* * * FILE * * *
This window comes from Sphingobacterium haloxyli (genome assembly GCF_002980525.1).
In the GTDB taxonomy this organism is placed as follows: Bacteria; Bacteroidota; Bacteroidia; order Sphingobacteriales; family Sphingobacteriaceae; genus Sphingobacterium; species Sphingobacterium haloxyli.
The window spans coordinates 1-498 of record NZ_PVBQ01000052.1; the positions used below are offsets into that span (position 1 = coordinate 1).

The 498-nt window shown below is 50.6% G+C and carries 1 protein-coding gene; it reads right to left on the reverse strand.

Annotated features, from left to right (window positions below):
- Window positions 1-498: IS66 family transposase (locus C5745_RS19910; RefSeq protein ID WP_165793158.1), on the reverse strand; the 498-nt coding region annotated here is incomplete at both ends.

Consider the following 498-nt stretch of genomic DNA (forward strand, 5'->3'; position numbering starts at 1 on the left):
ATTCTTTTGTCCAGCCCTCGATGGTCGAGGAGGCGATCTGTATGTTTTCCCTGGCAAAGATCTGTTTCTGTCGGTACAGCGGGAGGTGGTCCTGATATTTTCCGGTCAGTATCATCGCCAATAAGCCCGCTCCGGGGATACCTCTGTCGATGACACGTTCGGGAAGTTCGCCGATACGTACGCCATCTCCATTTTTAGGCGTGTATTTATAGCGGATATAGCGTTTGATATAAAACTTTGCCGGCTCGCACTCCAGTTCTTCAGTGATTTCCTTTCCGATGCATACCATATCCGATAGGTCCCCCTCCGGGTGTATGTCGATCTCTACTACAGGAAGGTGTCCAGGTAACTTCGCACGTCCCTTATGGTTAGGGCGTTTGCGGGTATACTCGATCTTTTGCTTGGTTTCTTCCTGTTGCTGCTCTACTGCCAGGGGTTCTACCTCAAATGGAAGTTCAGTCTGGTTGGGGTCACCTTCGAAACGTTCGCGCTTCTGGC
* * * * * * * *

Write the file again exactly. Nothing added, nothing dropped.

This window comes from Sphingobacterium haloxyli (genome assembly GCF_002980525.1).
In the GTDB taxonomy this organism is placed as follows: Bacteria; Bacteroidota; Bacteroidia; order Sphingobacteriales; family Sphingobacteriaceae; genus Sphingobacterium; species Sphingobacterium haloxyli.
The window spans coordinates 1-498 of record NZ_PVBQ01000052.1; the positions used below are offsets into that span (position 1 = coordinate 1).

The 498-nt window shown below is 50.6% G+C and carries 1 protein-coding gene; it reads right to left on the reverse strand.

Annotated features, from left to right (window positions below):
- Window positions 1-498: IS66 family transposase (locus C5745_RS19910; RefSeq protein ID WP_165793158.1), on the reverse strand; the 498-nt coding region annotated here is incomplete at both ends.

Consider the following 498-nt stretch of genomic DNA (forward strand, 5'->3'; position numbering starts at 1 on the left):
ATTCTTTTGTCCAGCCCTCGATGGTCGAGGAGGCGATCTGTATGTTTTCCCTGGCAAAGATCTGTTTCTGTCGGTACAGCGGGAGGTGGTCCTGATATTTTCCGGTCAGTATCATCGCCAATAAGCCCGCTCCGGGGATACCTCTGTCGATGACACGTTCGGGAAGTTCGCCGATACGTACGCCATCTCCATTTTTAGGCGTGTATTTATAGCGGATATAGCGTTTGATATAAAACTTTGCCGGCTCGCACTCCAGTTCTTCAGTGATTTCCTTTCCGATGCATACCATATCCGATAGGTCCCCCTCCGGGTGTATGTCGATCTCTACTACAGGAAGGTGTCCAGGTAACTTCGCACGTCCCTTATGGTTAGGGCGTTTGCGGGTATACTCGATCTTTTGCTTGGTTTCTTCCTGTTGCTGCTCTACTGCCAGGGGTTCTACCTCAAATGGAAGTTCAGTCTGGTTGGGGTCACCTTCGAAACGTTCGCGCTTCTGGC